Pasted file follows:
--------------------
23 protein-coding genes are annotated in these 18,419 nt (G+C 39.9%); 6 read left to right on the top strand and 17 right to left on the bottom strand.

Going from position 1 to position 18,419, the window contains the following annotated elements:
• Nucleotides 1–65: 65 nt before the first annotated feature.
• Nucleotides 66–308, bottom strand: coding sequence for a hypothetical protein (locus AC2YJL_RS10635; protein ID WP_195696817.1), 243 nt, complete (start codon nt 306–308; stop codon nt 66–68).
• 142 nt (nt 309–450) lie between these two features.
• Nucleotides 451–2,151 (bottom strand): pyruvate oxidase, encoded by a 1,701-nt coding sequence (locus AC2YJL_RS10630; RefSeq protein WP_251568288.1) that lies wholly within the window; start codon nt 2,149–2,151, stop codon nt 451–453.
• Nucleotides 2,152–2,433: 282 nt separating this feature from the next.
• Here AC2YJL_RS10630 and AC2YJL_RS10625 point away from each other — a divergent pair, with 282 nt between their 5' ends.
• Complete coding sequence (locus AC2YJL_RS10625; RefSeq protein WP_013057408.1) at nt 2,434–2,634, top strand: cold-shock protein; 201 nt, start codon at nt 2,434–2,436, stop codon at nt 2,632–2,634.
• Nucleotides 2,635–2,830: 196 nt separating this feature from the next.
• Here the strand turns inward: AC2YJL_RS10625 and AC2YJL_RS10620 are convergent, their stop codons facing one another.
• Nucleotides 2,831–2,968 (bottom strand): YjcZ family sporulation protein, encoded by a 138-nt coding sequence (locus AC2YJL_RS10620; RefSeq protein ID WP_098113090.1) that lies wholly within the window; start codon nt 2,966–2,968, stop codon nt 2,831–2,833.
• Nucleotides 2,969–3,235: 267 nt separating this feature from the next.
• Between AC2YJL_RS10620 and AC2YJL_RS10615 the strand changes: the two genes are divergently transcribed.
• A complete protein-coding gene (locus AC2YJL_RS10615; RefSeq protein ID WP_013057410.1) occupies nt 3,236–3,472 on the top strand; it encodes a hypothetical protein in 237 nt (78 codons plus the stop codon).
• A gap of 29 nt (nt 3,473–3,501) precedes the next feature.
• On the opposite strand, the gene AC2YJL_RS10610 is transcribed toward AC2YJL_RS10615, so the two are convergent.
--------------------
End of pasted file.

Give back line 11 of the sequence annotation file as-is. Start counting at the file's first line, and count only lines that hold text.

• Here the strand turns inward: AC2YJL_RS10625 and AC2YJL_RS10620 are convergent, their stop codons facing one another.